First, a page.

A New Series By The Single Girl, Exclusively for FLEET FEET
Running and the single life were made for each other. Like Sonny and Cher. Maverick and Goose. Charles Barkley and Taco Bell. George Michael and that other guy from WHAM!
The benefits of being both single and a distance runner are delightful. No time for a run in the morning? No problem! Your evenings are wide open for a moonlight jog. Can’t afford a new dress and that new pair of running tights? Simple! Get the tights. You don’t need the dress anyway! Have to wake up at an unearthly hour for your long run on Sunday morning? No worries! Your commitment-free Saturday nights were made for an early bedtime. (Heck, you’ve even got time to fill your Amphipod bottles and line them up in a neat little row on the kitchen counter.)
Ah, and shall we take a moment to sing the praises of the commitment-free Saturday night, that little calendrical gem known only to a privileged, spandex-clad few? While others are out gallivanting around town, the single runner can choose from
myriad options to best fill her time. We’ve already discussed the ability to assemble and arrange Amphipod bottles in preparation for a long run, but what about charging your Garmin? Laying out your running clothes? Packing your post-run
bag? Even hitting up the roads for some late night miles? (Perhaps time has made me impervious to social stigmata, but I no longer feel the ignominy of being found blinking down the road on a Saturday evening. I probably should, but I don’t.)
The possibilities are limitless.
Yes, running changes your perspective on things. Namely, it changes the way you view the way the world views you. Case in point: I have several friends who contend my insistence on being perpetually dressed for a run may be detrimental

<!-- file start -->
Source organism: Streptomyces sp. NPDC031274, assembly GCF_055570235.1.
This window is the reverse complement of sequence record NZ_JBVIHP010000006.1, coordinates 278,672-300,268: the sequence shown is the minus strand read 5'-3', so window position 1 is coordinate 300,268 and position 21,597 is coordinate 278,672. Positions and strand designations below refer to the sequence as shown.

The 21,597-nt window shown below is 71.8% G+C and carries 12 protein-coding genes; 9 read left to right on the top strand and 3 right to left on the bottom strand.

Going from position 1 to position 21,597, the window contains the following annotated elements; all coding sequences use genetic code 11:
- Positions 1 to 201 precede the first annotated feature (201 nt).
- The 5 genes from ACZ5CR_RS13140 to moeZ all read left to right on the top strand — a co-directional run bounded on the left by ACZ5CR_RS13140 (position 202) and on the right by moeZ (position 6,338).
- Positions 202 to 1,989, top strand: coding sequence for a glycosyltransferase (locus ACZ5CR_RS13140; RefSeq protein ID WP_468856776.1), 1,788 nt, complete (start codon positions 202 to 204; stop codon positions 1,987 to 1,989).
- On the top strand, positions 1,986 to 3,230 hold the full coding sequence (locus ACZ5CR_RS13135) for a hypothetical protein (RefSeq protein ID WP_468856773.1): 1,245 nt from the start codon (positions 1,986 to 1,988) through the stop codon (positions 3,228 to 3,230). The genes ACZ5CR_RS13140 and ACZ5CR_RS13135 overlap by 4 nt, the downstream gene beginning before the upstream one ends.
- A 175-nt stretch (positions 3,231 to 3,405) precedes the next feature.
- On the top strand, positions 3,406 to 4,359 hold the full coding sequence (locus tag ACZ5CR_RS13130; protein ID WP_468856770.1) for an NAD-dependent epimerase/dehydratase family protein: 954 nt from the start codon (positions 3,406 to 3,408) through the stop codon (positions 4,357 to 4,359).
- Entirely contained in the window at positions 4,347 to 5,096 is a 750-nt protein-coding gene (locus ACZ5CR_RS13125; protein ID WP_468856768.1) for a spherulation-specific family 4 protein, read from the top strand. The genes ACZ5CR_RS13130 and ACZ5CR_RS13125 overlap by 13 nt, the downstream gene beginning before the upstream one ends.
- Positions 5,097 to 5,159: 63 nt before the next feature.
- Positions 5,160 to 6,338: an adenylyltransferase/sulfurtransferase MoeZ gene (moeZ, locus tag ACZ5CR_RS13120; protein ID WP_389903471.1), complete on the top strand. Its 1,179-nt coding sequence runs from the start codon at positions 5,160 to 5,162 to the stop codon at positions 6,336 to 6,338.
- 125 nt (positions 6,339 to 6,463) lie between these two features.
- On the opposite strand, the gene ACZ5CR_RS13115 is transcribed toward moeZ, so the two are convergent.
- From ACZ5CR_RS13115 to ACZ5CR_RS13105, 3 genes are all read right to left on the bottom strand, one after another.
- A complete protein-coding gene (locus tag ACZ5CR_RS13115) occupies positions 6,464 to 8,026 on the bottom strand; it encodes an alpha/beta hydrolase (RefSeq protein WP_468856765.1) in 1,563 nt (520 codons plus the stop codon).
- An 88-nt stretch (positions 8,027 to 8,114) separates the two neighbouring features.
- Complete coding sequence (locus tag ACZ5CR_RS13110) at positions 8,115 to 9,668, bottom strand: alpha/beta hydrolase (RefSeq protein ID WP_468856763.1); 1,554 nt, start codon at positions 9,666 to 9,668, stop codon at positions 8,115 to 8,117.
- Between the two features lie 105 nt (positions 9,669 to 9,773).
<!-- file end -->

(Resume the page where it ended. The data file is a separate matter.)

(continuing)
to my dating life. Apparently, frequent showering is, in general, a desirable trait in potential dating material.
Hey, I love showers as much as the next person. But you know how it is. You’re in training. You’re running two-a-days. Why take two showers when you can take only one? (That’s what hats are for, right?)
Then, of course, there is the whole issue of “looking good,” which I maintain is a nebulous standard anyway. (I mean, is it so strange that I think my radioactive yellow reflective vest and matching visor “look good?” I think not.)
“What if you run into someone cute?” my friends ask me. “Don’t you want to look good?”
Sure I do. In fact, my main concern post-run (at least, when it comes to appearance) is whether or not I have a white, salty sweat residue on my face or runner’s boogers in my nose.
“Looking good” is relative.
Then, of course, there was the time I “caught the eye” of a young gentleman at the grocery store. It was late in the evening, and I had just finished my run. Rushing down the cereal aisle, I noticed the said gentleman glance my way and, in what I assumed to be a gesture of admiration, give me a second, somewhat prolonged stare. Feeling rather pleased with myself and my apparent allure in Nike tights, a thermal turtleneck, my favorite reflective vest, and a moisture-wicking running hat, I finished my shopping and waltzed back to my car. It was only when I saw my reflection as I unlocked the car door did I realize that I was still wearing my headlamp and blinking armband. Both of which I had forgotten to turn off.
Yes, running changes things. (Oh, how quickly our bathroom standards devolve in the midst of twenty-mile long runs!) It strips us of our sensitivities to convention. It makes us more cavalier. It lets us wear headlamps and spandex through grocery
stores and not really care. It frees us to engage in a whole slew of otherwise ridiculous activities and not really care.
Except for the time I accidentally wore my running tights inside-out.
Hey, even single distance runners have standards.